With its widespread lockdowns and travel bans, 2020 has ushered in unprecedented economic downturns and uncertainty. Yet, towards the end of Q1, the immigrant investor industry had already produced record applications — and record yields. This has resulted in many countries hastening their adoption of citizenship by investment (CBI).
Egypt has been toying with the idea of CBI since 2018. In September 2018, its parliament passed a law granting citizenship after a five-year period of continued residence to foreign nationals who deposit E£7m (US$438,000) in one of the country’s state-owned banks. Before this, Egyptian law only allowed for citizenship after 10 years of legal residence.
In December 2019, Egypt moved closer to the launch of a bona fide CBI programme when its government approved a draft decision establishing conditions for the grant of citizenship to foreign nationals in exchange for investments or donations. The government reportedly outlined four specific routes to citizenship: the acquisition of state-owned property, the acquisition of a stake in an investment project, the making of a direct deposit with the Central Bank of Egypt to be returned after five years, or the making of a non-refundable contribution.
In 2018, Mauritius also looked set to instate a CBI programme. In his 2018/19 budget address, prime minister Pravind Jugnauth of Mauritius proposed a scheme that would allow foreign nationals to obtain citizenship in exchange for a non-refundable contribution of US$1m to the Mauritius Sovereign Fund.
Elsewhere, in east Africa, noise was made in November 2019 about the possibility of a Kenyan programme with a minimum investment threshold of approximately US$200,000.
For years, Vanuatu has reaped the benefits of being the sole provider of CBI in Oceania, attracting a number of nationals from nearby countries, as well as China and south-east Asia. However, this may soon change. In March, the government of the Solomon Islands confirmed plans to establish its own CBI programme, with parliament expected to scrutinise provisions by the end of the month. In parallel, government advisory groups have been involved to provide guidance on adherence to industry best practices.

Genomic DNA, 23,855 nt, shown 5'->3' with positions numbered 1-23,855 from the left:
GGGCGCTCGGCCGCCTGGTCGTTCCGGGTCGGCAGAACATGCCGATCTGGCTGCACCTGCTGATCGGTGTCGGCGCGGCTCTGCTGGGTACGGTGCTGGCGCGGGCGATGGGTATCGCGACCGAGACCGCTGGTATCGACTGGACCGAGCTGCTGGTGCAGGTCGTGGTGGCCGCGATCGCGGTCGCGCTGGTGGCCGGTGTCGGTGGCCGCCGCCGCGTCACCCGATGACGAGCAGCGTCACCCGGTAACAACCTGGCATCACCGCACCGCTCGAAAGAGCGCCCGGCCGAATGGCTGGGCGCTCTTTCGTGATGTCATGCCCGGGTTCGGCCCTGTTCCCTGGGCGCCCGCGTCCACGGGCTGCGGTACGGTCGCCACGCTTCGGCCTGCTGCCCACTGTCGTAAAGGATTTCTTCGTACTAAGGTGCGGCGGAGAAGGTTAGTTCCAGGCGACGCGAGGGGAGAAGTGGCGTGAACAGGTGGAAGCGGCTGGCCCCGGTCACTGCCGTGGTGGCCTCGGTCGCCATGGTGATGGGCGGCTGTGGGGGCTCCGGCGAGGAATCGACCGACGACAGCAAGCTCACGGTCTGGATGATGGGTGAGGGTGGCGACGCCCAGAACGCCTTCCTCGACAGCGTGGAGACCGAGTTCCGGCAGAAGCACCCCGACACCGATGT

Other Pacific island nations that have often been slated as potential CBI providers include Micronesia, Palau, and Tuvalu.
Following plummeting tourism numbers as a result of Covid-19, the Maldives proposed in May 2020 that it should introduce CBI. No official plans to implement a formal programme have been revealed, although there is speculation that any such programme would be linked to the country’s famous luxury resorts.
Launched in 2018, Moldova’s short-lived CBI programme came under immediate fire for its lack of transparency and inadequate due diligence. In June 2019, newly-elected members of parliament voted to abrogate the programme in its first reading, but were stalled by contractual obligations with the programme’s concessionaire. In July 2019, after the successful completion of only two applications, the Moldovan parliament placed a moratorium on further applications, which was extended twice until 1 September 2020. However, after the European Union made the second tranche of its €100m (US$116m) macro-financial assistance payment conditional on, among other terms, Moldova repealing CBI provisions, its parliament repealed the programme in its second reading, in June 2020, with an overwhelming majority of votes. The repeal takes effect upon expiry of the moratorium on 1 September 2020.
Elsewhere in Europe, at the tail end of 2019, Albania’s prime minister recognised what he called “the enormous potential” of economic citizenship, strongly indicating that a CBI programme may be on the horizon for his country.